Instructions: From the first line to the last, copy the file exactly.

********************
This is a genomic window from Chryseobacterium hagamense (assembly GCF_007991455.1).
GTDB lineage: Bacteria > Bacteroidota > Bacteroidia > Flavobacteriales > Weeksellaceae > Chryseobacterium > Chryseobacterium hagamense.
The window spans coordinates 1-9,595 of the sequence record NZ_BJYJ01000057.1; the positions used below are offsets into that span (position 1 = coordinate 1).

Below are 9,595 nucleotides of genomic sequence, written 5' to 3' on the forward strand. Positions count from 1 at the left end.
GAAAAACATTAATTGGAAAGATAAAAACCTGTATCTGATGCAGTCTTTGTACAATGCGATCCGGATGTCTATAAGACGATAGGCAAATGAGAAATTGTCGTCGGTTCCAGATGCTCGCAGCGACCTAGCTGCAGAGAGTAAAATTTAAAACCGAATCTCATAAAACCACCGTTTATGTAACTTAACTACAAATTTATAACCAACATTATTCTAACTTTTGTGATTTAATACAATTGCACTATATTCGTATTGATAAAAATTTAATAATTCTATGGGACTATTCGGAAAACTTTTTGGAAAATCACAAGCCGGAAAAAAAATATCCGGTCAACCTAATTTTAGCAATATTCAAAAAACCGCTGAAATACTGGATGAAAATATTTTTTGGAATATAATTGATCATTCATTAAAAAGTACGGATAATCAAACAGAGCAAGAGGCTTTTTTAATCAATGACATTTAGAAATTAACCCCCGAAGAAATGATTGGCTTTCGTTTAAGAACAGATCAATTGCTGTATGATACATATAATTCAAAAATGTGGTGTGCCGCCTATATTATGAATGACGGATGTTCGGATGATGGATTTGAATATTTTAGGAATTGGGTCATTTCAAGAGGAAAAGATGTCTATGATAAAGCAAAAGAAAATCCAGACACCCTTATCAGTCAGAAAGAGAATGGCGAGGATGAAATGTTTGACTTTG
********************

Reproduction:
This is a genomic window from Chryseobacterium hagamense (assembly GCF_007991455.1).
GTDB lineage: Bacteria > Bacteroidota > Bacteroidia > Flavobacteriales > Weeksellaceae > Chryseobacterium > Chryseobacterium hagamense.
The window spans coordinates 1-9,595 of the sequence record NZ_BJYJ01000057.1; the positions used below are offsets into that span (position 1 = coordinate 1).

Below are 9,595 nucleotides of genomic sequence, written 5' to 3' on the forward strand. Positions count from 1 at the left end.
GAAAAACATTAATTGGAAAGATAAAAACCTGTATCTGATGCAGTCTTTGTACAATGCGATCCGGATGTCTATAAGACGATAGGCAAATGAGAAATTGTCGTCGGTTCCAGATGCTCGCAGCGACCTAGCTGCAGAGAGTAAAATTTAAAACCGAATCTCATAAAACCACCGTTTATGTAACTTAACTACAAATTTATAACCAACATTATTCTAACTTTTGTGATTTAATACAATTGCACTATATTCGTATTGATAAAAATTTAATAATTCTATGGGACTATTCGGAAAACTTTTTGGAAAATCACAAGCCGGAAAAAAAATATCCGGTCAACCTAATTTTAGCAATATTCAAAAAACCGCTGAAATACTGGATGAAAATATTTTTTGGAATATAATTGATCATTCATTAAAAAGTACGGATAATCAAACAGAGCAAGAGGCTTTTTTAATCAATGACATTTAGAAATTAACCCCCGAAGAAATGATTGGCTTTCGTTTAAGAACAGATCAATTGCTGTATGATACATATAATTCAAAAATGTGGTGTGCCGCCTATATTATGAATGACGGATGTTCGGATGATGGATTTGAATATTTTAGGAATTGGGTCATTTCAAGAGGAAAAGATGTCTATGATAAAGCAAAAGAAAATCCAGACACCCTTATCAGTCAGAAAGAGAATGGCGAGGATGAAATGTTTGACTTTG